- Russia confirms Odessa attack, says warship was hit
- Zelensky: The attack shows that Moscow cannot be trusted with the deal
- Zelensky’s advisor: Shipments will suffer if strikes continue
- Moscow and Kiev signed a grain export agreement on Friday
- The agreement sought to avert a major global food crisis
Kyiv (Reuters) – Ukraine on Sunday pushed ahead with efforts to restart grain exports from its Black Sea ports under a deal aimed at easing global food shortages, but warned that deliveries would be affected if the Russian strike in Odessa was a sign of more to come. .
President Volodymyr Zelensky condemned Saturday’s attack as “barbaric” that showed Moscow could not be trusted to implement an agreement brokered just one day ago by Turkey and the United Nations.
Public broadcaster Suspilne quoted the Ukrainian military as saying after the strike that the missiles did not hit the port’s grain storage area and did not cause significant damage, and Kyiv said preparations for the resumption of grain shipments were underway.
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“We are continuing technical preparations for the launch of exports of agricultural products from our ports,” Infrastructure Minister Oleksandr Kobrakov said in a Facebook post on Saturday.
On Sunday, Russia said its forces had bombed a Ukrainian warship and an arms depot in Odessa with missiles.
The deal signed by Moscow and Kiev on Friday was hailed as a diplomatic breakthrough that would help curb soaring global food prices, as UN officials said it could return Ukraine’s grain shipments to pre-war levels of 5 million tons per month. Read more
But Zelensky’s economic adviser warned on Sunday that the strike on Odessa suggested it could be out of reach.
“Yesterday’s strike indicates that it certainly will not work in this way,” Ole Ostenko told Ukrainian television.
He said Ukraine has the capacity to export 60 million tons of grain over the next nine months, but it will take up to 24 months if its ports are not working properly. Read more
The war enters the sixth month
With the war entering its sixth month on Sunday, there was no sign of the fighting stopping.
The Ukrainian military reported Russian bombing in the north, south and east, and again referred to Russian operations paving the way for an attack on Bakhmut in the eastern Donbass region.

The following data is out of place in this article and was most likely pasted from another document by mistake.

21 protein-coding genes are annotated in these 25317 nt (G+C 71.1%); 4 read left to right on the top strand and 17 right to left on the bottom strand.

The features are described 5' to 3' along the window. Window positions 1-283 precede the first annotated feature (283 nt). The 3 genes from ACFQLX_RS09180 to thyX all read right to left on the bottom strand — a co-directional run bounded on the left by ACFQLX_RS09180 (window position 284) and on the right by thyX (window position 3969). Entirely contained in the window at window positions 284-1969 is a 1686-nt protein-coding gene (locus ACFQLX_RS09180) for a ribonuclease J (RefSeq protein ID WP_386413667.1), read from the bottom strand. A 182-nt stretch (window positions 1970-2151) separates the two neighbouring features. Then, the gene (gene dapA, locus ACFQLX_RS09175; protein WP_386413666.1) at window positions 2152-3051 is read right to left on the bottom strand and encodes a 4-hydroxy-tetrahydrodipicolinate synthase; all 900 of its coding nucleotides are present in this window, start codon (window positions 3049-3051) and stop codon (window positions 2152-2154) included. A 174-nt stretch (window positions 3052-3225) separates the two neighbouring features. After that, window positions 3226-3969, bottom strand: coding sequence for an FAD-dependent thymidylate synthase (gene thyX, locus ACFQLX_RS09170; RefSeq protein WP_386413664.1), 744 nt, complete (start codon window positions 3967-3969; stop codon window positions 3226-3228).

Intense Russian bombing prompted the mayor of Kharkiv to urge residents of Ukraine’s second largest city to avoid road transport, if possible.
“Last week showed that the aggressor no longer claims to shoot at military targets,” Ihor Terikov wrote in Telegram on Sunday. “Use the metro system often – as of today it is the safest way to get around.”
The Ukrainian Air Force Command said that its forces shot down in the early hours of Sunday morning three Russian Kalibr cruise missiles launched from the Black Sea and targeting the western Khmelnytskyi region.
While the main theater of fighting was in the Donbass, Zelensky said in a video Saturday that Ukrainian forces are moving “step by step” into the occupied Kherson region in the eastern Black Sea. Read more
The strikes on Odessa drew condemnation from the United Nations, the European Union, the United States, Britain, Germany and Italy. Read more
Russian news agencies quoted the Russian Defense Ministry as saying that a Ukrainian warship and anti-ship missiles provided by the United States had been destroyed. Read more
“A Ukrainian warship moored and a warehouse of Harpoon anti-ship missiles supplied by the United States were destroyed by long-range, precision-guided naval missiles in the port of Odessa on the land of the ship repair factory,” it added.
Turkey’s defense minister said on Saturday that Russian officials had told Ankara that Moscow had “nothing to do” with the strikes.
According to the Ukrainian military, two Kalibr missiles fired from two Russian warships hit the port’s pumping station area, while the air defense forces shot down two others.
The strikes appeared to violate Friday’s agreement, which would allow safe passage into and out of Ukrainian ports.
Ukraine and Russia are global exporters of wheat, and the blockade of Ukrainian ports by the Russian Black Sea fleet since the invasion of Moscow on February 24 has stranded tens of millions of tons of grain, exacerbating global supply chain bottlenecks.
Combined with Western sanctions on Russia, it has fueled food and energy price inflation, pushing some 47 million people into “severe hunger,” according to the World Food Program.
Moscow denies responsibility for the food crisis, blaming sanctions for slowing its exports of food and fertilizer, and for Ukraine for mining its ports.
Ukraine has mined water near its ports as part of its war defences, but under Friday’s deal, pilots will guide ships along safe channels. Read more
A joint coordination center staffed by members of the four parties to the agreement is scheduled to monitor ships passing through the Black Sea to the Bosphorus Strait in Turkey and to global markets. On Friday, all parties agreed not to launch attacks on them.
Putin describes the war as a “special military operation” aimed at disarming Ukraine and rooting out dangerous nationalists. Kyiv and the West call this a baseless pretext for an aggressive land grab.
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(Reporting by Natalia Zenets and Max Hunder in Kyiv and Tom Balmforth in London and Reuters offices.) Writing by Simon Cameron Moore and Thomas Janowski; Editing by William Mallard, Angus McSwan and Alexandra Hudson
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